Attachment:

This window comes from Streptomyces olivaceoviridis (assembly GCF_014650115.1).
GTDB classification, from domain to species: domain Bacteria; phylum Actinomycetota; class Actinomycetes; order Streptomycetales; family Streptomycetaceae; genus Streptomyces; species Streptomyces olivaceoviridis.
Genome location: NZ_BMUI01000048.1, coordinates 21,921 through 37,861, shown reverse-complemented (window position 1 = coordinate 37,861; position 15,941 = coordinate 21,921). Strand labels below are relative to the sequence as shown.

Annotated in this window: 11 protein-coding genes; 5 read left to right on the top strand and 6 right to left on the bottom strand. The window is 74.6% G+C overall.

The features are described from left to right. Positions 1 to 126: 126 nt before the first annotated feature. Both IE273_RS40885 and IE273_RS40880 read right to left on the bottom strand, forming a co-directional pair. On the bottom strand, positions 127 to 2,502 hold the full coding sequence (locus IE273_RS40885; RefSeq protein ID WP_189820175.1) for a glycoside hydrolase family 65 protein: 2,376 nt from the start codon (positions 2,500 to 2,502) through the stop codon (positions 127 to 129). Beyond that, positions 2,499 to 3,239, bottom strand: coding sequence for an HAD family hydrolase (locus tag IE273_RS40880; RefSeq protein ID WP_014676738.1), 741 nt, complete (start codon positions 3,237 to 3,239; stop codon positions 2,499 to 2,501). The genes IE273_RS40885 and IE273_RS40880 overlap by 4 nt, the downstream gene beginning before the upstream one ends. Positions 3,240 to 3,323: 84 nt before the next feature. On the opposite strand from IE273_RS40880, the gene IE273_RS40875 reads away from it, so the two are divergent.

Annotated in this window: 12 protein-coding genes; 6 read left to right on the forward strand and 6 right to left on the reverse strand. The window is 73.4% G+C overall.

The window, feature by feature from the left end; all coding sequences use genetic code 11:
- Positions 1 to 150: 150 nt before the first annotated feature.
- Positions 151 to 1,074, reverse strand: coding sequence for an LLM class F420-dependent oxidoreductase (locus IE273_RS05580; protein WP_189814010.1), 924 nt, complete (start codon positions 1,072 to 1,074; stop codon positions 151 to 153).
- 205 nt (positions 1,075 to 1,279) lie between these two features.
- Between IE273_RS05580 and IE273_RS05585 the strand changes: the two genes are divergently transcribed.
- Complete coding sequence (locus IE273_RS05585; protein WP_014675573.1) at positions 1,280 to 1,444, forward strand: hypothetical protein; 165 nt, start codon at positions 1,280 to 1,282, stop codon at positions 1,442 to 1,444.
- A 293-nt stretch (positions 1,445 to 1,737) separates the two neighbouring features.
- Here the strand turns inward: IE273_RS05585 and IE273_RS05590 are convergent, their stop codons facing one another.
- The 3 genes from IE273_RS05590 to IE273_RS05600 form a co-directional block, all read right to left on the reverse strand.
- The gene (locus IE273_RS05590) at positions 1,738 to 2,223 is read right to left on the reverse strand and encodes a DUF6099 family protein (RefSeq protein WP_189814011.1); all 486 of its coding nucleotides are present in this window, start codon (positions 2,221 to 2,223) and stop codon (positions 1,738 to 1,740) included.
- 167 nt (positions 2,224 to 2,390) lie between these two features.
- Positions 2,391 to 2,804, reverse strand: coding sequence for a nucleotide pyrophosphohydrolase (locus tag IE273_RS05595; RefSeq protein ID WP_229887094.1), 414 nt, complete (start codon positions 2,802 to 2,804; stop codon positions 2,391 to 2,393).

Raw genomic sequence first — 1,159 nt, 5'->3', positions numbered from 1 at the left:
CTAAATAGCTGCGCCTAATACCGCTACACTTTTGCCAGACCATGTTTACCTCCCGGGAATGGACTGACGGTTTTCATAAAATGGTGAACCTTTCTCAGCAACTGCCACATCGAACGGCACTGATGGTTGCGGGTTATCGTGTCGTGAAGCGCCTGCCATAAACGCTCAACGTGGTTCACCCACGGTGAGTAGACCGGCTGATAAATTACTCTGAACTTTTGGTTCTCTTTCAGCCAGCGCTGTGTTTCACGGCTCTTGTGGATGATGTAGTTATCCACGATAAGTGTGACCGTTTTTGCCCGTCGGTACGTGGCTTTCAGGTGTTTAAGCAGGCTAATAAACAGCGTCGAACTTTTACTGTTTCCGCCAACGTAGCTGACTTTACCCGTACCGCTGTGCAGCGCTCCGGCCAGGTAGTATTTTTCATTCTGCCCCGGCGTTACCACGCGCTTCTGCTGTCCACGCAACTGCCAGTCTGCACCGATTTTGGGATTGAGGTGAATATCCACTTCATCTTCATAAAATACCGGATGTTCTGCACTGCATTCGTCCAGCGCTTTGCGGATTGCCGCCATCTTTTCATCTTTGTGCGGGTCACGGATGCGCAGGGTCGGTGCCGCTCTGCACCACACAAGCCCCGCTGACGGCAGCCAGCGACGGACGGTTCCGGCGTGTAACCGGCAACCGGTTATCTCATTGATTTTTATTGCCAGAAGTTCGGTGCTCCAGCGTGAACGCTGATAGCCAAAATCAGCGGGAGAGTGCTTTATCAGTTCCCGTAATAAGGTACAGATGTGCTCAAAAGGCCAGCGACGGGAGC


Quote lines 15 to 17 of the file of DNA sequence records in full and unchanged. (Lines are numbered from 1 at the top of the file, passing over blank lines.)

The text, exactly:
- The 3 genes from IE273_RS05590 to IE273_RS05600 form a co-directional block, all read right to left on the reverse strand.
- The gene (locus IE273_RS05590) at positions 1,738 to 2,223 is read right to left on the reverse strand and encodes a DUF6099 family protein (RefSeq protein WP_189814011.1); all 486 of its coding nucleotides are present in this window, start codon (positions 2,221 to 2,223) and stop codon (positions 1,738 to 1,740) included.
- 167 nt (positions 2,224 to 2,390) lie between these two features.